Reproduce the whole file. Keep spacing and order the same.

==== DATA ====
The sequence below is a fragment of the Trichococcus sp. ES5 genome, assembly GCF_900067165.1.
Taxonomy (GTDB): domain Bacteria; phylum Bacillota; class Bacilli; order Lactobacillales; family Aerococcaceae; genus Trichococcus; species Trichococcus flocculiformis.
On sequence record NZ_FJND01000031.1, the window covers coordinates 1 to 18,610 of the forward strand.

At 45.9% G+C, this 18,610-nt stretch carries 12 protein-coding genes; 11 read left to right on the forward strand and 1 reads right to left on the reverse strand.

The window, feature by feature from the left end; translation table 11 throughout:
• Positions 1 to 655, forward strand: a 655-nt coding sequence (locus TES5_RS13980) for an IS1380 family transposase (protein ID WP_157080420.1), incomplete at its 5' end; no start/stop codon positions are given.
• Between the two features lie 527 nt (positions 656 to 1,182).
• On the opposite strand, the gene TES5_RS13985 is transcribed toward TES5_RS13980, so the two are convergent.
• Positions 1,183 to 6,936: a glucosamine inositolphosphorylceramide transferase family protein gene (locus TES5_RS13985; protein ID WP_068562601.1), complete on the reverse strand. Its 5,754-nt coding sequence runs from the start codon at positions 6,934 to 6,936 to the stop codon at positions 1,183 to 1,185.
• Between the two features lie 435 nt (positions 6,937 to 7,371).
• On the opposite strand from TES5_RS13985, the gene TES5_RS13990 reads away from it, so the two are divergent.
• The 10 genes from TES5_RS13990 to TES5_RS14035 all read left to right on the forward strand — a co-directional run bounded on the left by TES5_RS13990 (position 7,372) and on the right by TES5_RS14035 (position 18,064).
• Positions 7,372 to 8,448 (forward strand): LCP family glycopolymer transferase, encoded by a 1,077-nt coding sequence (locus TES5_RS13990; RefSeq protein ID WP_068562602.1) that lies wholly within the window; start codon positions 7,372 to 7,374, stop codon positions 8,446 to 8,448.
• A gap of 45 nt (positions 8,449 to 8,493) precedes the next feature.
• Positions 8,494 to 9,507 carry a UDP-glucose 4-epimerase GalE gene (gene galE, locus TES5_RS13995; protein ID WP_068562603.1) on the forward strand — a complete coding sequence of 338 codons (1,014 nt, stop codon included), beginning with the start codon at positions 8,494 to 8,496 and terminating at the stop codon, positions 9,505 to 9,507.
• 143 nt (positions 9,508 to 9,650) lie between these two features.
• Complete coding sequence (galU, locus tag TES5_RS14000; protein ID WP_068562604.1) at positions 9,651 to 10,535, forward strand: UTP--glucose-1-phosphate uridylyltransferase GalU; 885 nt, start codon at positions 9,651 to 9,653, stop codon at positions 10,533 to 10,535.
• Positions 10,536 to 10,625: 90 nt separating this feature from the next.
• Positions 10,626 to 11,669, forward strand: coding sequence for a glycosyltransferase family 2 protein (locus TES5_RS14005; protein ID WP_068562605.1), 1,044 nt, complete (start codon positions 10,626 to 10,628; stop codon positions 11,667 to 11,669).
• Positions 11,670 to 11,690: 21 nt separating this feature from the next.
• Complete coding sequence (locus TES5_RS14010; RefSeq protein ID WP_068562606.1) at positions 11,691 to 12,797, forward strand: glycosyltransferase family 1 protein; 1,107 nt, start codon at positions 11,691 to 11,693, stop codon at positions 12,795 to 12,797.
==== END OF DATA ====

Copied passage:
The sequence below is a fragment of the Trichococcus sp. ES5 genome, assembly GCF_900067165.1.
Taxonomy (GTDB): domain Bacteria; phylum Bacillota; class Bacilli; order Lactobacillales; family Aerococcaceae; genus Trichococcus; species Trichococcus flocculiformis.
On sequence record NZ_FJND01000031.1, the window covers coordinates 1 to 18,610 of the forward strand.

At 45.9% G+C, this 18,610-nt stretch carries 12 protein-coding genes; 11 read left to right on the forward strand and 1 reads right to left on the reverse strand.

The window, feature by feature from the left end; translation table 11 throughout:
• Positions 1 to 655, forward strand: a 655-nt coding sequence (locus TES5_RS13980) for an IS1380 family transposase (protein ID WP_157080420.1), incomplete at its 5' end; no start/stop codon positions are given.
• Between the two features lie 527 nt (positions 656 to 1,182).
• On the opposite strand, the gene TES5_RS13985 is transcribed toward TES5_RS13980, so the two are convergent.
• Positions 1,183 to 6,936: a glucosamine inositolphosphorylceramide transferase family protein gene (locus TES5_RS13985; protein ID WP_068562601.1), complete on the reverse strand. Its 5,754-nt coding sequence runs from the start codon at positions 6,934 to 6,936 to the stop codon at positions 1,183 to 1,185.
• Between the two features lie 435 nt (positions 6,937 to 7,371).
• On the opposite strand from TES5_RS13985, the gene TES5_RS13990 reads away from it, so the two are divergent.
• The 10 genes from TES5_RS13990 to TES5_RS14035 all read left to right on the forward strand — a co-directional run bounded on the left by TES5_RS13990 (position 7,372) and on the right by TES5_RS14035 (position 18,064).
• Positions 7,372 to 8,448 (forward strand): LCP family glycopolymer transferase, encoded by a 1,077-nt coding sequence (locus TES5_RS13990; RefSeq protein ID WP_068562602.1) that lies wholly within the window; start codon positions 7,372 to 7,374, stop codon positions 8,446 to 8,448.
• A gap of 45 nt (positions 8,449 to 8,493) precedes the next feature.
• Positions 8,494 to 9,507 carry a UDP-glucose 4-epimerase GalE gene (gene galE, locus TES5_RS13995; protein ID WP_068562603.1) on the forward strand — a complete coding sequence of 338 codons (1,014 nt, stop codon included), beginning with the start codon at positions 8,494 to 8,496 and terminating at the stop codon, positions 9,505 to 9,507.
• 143 nt (positions 9,508 to 9,650) lie between these two features.
• Complete coding sequence (galU, locus tag TES5_RS14000; protein ID WP_068562604.1) at positions 9,651 to 10,535, forward strand: UTP--glucose-1-phosphate uridylyltransferase GalU; 885 nt, start codon at positions 9,651 to 9,653, stop codon at positions 10,533 to 10,535.
• Positions 10,536 to 10,625: 90 nt separating this feature from the next.
• Positions 10,626 to 11,669, forward strand: coding sequence for a glycosyltransferase family 2 protein (locus TES5_RS14005; protein ID WP_068562605.1), 1,044 nt, complete (start codon positions 10,626 to 10,628; stop codon positions 11,667 to 11,669).
• Positions 11,670 to 11,690: 21 nt separating this feature from the next.
• Complete coding sequence (locus TES5_RS14010; RefSeq protein ID WP_068562606.1) at positions 11,691 to 12,797, forward strand: glycosyltransferase family 1 protein; 1,107 nt, start codon at positions 11,691 to 11,693, stop codon at positions 12,795 to 12,797.